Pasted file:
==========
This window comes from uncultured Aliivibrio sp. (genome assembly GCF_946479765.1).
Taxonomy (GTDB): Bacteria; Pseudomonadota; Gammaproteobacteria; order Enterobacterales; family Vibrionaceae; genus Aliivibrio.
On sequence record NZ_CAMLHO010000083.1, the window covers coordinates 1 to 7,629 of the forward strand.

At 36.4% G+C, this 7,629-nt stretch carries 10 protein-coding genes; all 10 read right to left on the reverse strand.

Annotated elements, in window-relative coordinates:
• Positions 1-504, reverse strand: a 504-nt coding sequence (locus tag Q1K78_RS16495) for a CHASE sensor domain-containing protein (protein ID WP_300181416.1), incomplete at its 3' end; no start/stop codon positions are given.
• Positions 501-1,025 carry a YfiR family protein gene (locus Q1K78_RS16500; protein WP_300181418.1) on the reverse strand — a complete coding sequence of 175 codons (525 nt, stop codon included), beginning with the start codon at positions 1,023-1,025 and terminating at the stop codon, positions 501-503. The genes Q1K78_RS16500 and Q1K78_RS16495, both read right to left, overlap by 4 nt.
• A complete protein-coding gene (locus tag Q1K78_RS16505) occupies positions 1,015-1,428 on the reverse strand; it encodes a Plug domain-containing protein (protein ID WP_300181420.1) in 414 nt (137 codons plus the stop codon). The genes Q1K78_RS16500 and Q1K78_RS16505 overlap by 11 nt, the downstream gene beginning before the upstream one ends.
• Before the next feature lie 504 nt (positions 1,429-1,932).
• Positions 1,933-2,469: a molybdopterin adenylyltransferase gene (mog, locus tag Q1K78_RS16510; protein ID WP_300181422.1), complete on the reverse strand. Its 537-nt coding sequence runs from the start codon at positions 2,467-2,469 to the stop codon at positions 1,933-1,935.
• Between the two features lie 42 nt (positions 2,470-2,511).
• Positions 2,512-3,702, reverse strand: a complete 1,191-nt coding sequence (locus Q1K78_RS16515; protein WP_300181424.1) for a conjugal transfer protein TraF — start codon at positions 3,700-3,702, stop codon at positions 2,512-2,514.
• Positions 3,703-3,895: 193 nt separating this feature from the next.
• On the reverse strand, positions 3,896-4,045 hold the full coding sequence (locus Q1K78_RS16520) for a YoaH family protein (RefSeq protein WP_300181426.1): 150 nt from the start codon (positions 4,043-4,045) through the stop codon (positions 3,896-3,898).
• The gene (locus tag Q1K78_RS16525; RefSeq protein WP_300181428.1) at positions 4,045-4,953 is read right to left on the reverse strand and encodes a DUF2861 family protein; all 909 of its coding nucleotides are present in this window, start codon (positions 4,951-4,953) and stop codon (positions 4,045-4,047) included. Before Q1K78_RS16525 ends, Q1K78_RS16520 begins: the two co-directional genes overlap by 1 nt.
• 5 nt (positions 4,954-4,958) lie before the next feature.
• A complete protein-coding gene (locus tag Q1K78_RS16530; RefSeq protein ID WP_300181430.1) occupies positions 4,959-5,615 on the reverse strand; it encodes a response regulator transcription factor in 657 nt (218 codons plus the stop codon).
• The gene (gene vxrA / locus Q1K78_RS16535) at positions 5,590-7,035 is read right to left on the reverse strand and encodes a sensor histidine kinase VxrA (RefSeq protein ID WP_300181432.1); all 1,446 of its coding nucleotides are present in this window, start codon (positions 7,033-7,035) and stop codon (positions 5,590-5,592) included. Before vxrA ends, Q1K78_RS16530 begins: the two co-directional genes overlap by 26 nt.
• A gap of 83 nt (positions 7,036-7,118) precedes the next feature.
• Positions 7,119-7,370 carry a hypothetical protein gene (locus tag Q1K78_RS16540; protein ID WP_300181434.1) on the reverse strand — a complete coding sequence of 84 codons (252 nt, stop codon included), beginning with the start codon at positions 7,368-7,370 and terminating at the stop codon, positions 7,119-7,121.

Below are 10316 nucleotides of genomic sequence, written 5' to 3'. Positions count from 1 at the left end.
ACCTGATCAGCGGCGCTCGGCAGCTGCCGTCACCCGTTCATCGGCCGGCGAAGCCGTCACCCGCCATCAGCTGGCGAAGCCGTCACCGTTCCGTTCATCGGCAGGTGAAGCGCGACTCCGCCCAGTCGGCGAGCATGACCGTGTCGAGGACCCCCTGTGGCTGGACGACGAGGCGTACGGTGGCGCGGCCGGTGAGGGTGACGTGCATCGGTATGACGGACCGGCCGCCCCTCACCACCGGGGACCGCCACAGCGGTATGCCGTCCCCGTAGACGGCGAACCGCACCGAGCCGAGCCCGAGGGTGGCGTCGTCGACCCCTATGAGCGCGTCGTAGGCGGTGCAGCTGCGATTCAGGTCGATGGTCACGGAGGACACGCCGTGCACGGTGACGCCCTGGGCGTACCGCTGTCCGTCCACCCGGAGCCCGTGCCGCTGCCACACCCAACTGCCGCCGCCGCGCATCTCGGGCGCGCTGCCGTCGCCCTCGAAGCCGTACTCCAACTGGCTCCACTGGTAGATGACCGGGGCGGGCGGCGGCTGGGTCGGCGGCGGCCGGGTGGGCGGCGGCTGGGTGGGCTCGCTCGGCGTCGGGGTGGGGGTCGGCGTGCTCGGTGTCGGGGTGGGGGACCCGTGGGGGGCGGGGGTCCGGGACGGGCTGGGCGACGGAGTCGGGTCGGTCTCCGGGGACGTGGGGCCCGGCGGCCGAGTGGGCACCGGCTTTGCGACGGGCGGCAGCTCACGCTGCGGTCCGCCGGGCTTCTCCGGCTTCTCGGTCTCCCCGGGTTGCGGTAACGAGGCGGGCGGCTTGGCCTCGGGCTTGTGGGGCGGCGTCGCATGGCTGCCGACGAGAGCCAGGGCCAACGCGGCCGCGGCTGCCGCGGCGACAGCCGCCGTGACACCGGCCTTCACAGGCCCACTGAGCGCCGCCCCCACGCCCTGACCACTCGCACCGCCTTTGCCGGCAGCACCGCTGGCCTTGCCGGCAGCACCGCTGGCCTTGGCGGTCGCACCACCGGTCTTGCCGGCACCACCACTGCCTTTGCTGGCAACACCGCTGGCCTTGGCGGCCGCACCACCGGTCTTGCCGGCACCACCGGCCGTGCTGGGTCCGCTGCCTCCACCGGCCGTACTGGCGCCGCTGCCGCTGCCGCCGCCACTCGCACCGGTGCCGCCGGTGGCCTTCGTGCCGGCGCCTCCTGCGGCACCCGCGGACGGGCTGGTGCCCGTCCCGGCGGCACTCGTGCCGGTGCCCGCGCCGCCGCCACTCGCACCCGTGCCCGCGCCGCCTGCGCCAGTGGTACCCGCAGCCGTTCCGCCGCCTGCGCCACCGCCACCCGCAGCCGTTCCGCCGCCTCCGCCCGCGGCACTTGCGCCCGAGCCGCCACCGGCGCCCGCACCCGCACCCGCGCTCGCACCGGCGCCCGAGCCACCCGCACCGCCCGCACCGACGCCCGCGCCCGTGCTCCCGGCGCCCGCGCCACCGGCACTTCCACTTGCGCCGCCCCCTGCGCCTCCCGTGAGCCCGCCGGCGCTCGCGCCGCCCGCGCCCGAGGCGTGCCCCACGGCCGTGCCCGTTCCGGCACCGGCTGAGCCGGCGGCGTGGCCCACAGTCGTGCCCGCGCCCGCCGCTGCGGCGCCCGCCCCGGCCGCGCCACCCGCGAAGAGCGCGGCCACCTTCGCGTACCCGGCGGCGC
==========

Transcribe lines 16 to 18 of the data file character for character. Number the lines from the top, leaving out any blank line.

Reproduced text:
• 5 nt (positions 4,954-4,958) lie before the next feature.
• A complete protein-coding gene (locus tag Q1K78_RS16530; RefSeq protein ID WP_300181430.1) occupies positions 4,959-5,615 on the reverse strand; it encodes a response regulator transcription factor in 657 nt (218 codons plus the stop codon).
• The gene (gene vxrA / locus Q1K78_RS16535) at positions 5,590-7,035 is read right to left on the reverse strand and encodes a sensor histidine kinase VxrA (RefSeq protein ID WP_300181432.1); all 1,446 of its coding nucleotides are present in this window, start codon (positions 7,033-7,035) and stop codon (positions 5,590-5,592) included. Before vxrA ends, Q1K78_RS16530 begins: the two co-directional genes overlap by 26 nt.